Partisan tensions over debt ceiling talks hit a new low Thursday with Senate Majority Leader Harry Reid (D-Nev.) and House Majority Leader Eric Cantor (R-Va.) trading barbs over each other's performances during recent White House meetings.
Reid appeared to start the brawl by calling Cantor "childish" on the Senate floor Thursday, saying Cantor isn't taking the risk of a debt default seriously.
Later Thursday, Reid reinforced his contention that Cantor has not been helpful to debt talks, telling reporters, "Unless he changes and starts being someone who contributes to the solution, the answer is 'no.' He has not been constructive."
But Republicans quickly pushed back, citing private praise Reid had offered Cantor in White House discussions to raise the debt limit and couple it with a deficit reduction package.
"House Majority Leader Eric Cantor has shown he shouldn't be at the table and Republicans agree he shouldn't be at the table," Reid said on the Senate floor Thursday, a day after Cantor complained to the press in the Speaker's Lobby about being dressed down by President Barack Obama at a tense Wednesday negotiating session.
"Even Speaker [John] Boehner and Minority Leader [Mitch] McConnell seem to understand the seriousness of this situation," Reid said.
Reid noted that Cantor walked out of earlier negotiations with Vice President Joseph Biden. "It was childish," he said.
Cantor spokesman Brad Dayspring hit back at Reid. "It's not surprising that Harry Reid doesn't want to cut spending and wants to raise taxes with so many Americans out of work," he said. "This isn't a question about personalities — Eric, President Obama or Harry Reid — it's about doing what is right for the country and trying to find a productive solution that finally demonstrates Washington is serious about America's fiscal health."
A GOP aide familiar with the talks said Reid had praised Cantor privately just a few days ago.
The aide said that at the first meeting with Obama, they went around the room saying who could support a "Grand Bargain" and when they got to Cantor, he said he couldn't go along with it.
According to the source, "Harry Reid after the meeting went up to Cantor and said, 'Eric, I don't know you very well, but I just want to thank you for being the only one to be honest in this room. We all come in here and say a lot of things, but I appreciate what you did.'"
The aide said, "I'm curious as to how Majority Leader Reid would reconcile his assertion that Eric is too childish to be in the room, but just a few days ago believed he was the only honest person in the room."
Reid spokesman Adam Jentleson confirmed that a conversation did take place.
"At an early meeting, Sen. Reid politely thanked Eric Cantor for being frank by way of advising him that in his experience, great agreements are only achieved through open, frank exchanges, and a willingness to put ideology aside and reach a reasonable compromise," Jentleson said.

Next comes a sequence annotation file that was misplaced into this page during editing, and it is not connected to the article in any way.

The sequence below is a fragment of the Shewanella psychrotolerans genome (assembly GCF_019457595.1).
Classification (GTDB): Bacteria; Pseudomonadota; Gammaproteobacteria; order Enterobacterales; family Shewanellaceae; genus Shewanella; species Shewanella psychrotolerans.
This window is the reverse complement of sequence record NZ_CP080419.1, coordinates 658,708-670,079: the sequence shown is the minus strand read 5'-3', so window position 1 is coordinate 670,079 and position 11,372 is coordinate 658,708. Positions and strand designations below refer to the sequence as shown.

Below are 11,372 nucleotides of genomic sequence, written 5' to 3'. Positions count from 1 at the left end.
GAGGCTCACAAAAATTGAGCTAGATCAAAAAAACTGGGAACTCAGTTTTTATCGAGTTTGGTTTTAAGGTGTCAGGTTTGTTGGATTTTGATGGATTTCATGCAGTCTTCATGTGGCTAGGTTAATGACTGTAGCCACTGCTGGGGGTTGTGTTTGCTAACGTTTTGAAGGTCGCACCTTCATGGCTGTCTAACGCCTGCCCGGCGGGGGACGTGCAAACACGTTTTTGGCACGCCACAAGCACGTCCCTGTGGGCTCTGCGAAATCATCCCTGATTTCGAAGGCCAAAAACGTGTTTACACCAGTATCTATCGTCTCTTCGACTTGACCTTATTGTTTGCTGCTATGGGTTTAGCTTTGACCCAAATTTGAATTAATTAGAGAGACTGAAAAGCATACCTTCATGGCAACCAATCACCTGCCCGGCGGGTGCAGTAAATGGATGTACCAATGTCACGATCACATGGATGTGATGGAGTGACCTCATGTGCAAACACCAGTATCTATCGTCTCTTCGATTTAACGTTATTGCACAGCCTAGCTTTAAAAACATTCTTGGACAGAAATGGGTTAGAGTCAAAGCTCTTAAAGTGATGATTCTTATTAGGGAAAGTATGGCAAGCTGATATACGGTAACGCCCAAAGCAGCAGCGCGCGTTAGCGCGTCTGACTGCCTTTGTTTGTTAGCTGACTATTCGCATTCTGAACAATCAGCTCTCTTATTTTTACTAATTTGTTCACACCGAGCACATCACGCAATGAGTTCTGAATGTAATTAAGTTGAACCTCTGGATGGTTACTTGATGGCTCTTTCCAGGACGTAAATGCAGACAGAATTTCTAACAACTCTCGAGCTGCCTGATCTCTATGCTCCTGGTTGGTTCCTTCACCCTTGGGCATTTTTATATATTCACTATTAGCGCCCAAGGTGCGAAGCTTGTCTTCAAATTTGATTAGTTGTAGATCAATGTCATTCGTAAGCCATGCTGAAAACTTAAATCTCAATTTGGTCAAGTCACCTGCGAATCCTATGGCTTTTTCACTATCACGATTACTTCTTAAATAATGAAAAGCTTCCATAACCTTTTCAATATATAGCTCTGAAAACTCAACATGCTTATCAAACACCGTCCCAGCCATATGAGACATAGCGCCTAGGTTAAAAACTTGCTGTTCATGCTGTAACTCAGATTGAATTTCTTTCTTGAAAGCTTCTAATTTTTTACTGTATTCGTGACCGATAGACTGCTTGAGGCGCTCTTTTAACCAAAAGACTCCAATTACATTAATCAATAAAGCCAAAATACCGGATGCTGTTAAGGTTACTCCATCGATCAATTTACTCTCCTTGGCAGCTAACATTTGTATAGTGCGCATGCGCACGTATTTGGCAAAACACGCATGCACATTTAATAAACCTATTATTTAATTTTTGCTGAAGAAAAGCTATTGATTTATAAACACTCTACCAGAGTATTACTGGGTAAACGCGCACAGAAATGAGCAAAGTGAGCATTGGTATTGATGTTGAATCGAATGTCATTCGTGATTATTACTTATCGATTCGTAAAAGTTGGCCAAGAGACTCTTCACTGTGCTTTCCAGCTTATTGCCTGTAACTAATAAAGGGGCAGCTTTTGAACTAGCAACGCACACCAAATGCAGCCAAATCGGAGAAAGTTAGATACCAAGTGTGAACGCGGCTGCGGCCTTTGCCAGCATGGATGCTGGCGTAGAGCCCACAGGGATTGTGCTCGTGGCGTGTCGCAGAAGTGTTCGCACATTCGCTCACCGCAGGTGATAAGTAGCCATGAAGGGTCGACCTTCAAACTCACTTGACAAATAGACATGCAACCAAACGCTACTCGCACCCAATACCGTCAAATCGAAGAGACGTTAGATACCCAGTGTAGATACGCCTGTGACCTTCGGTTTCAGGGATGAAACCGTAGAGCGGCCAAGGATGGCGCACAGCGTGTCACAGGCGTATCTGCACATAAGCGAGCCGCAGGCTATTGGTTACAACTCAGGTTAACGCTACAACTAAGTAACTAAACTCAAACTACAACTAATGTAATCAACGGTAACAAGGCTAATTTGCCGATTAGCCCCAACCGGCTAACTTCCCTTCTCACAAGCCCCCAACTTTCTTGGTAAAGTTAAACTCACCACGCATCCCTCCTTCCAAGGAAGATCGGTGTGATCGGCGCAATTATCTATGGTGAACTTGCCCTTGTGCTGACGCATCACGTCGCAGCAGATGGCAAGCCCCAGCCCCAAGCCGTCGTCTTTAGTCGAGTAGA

"Sen. Reid had high hopes that Eric Cantor would rise to the occasion and demonstrate the courage and the ability to forge a bipartisan deal that will cut our nation's deficit and put us on a path to fiscal sanity," he said. "But after seeing Eric Cantor's performance over the last few days, Sen. Reid is disappointed to see that Eric Cantor has demonstrated neither that courage nor that ability, and has instead been nothing but a disruptive force over the course of these negotiations."
Dayspring responded to Jentleson, saying, "At least Leader Reid admits that he thanked Eric Cantor for having the courage to do what he himself couldn't — be frank and tell the truth."
Jentleson disputed the phrasing from the background aide.
"What Reid actually said was: 'At least you're being honest,'" Jentleson said.
Jentleson also attacked the aide who provided details of the private conversation on the condition of anonymity.
"Senator Reid also hopes that whoever is leaking the details of a private conversation between Senator Reid and Eric Cantor would have the courage to do so on the record, instead of hiding behind blind quotes. Just a few days ago, Eric Cantor himself expressed outrage at the practice of leaking the details of private conversations, so we certainly hope it isn't his office that is circulating this account."
Other Democrats also criticized Cantor.
Sen. Charles Schumer (D-N.Y.) accused Cantor of standing in the way of a reasonable deal. "He is basically standing in the way and it's a shame. ... If Eric Cantor decides everything, I fear we'll be in default," Schumer said.
And asked about the mood of the group of Congressional leaders and Cantor's assertion that Obama walked out of Wednesday's meeting, House Minority Leader Nancy Pelosi said Thursday it was a nonissue.
"That's how meetings with the president end. You don't leave first, the president leaves first," the California Democrat said at a press conference. "That's appropriate unless somebody in the room thinks that he or she should have had the last word ... but I think that would be a breach of protocol."
Rep. Elijah Cummings, D-Md., right, hugs Harold Schaitberger, General President of the International Association of Fire Fighters, after the Congressman spoke at the IAFF's Legislative Conference General Session at the Hyatt Regency on Capitol Hill, March 9, 2015. The day featured addresses by members of Congress and Vice President Joe Biden.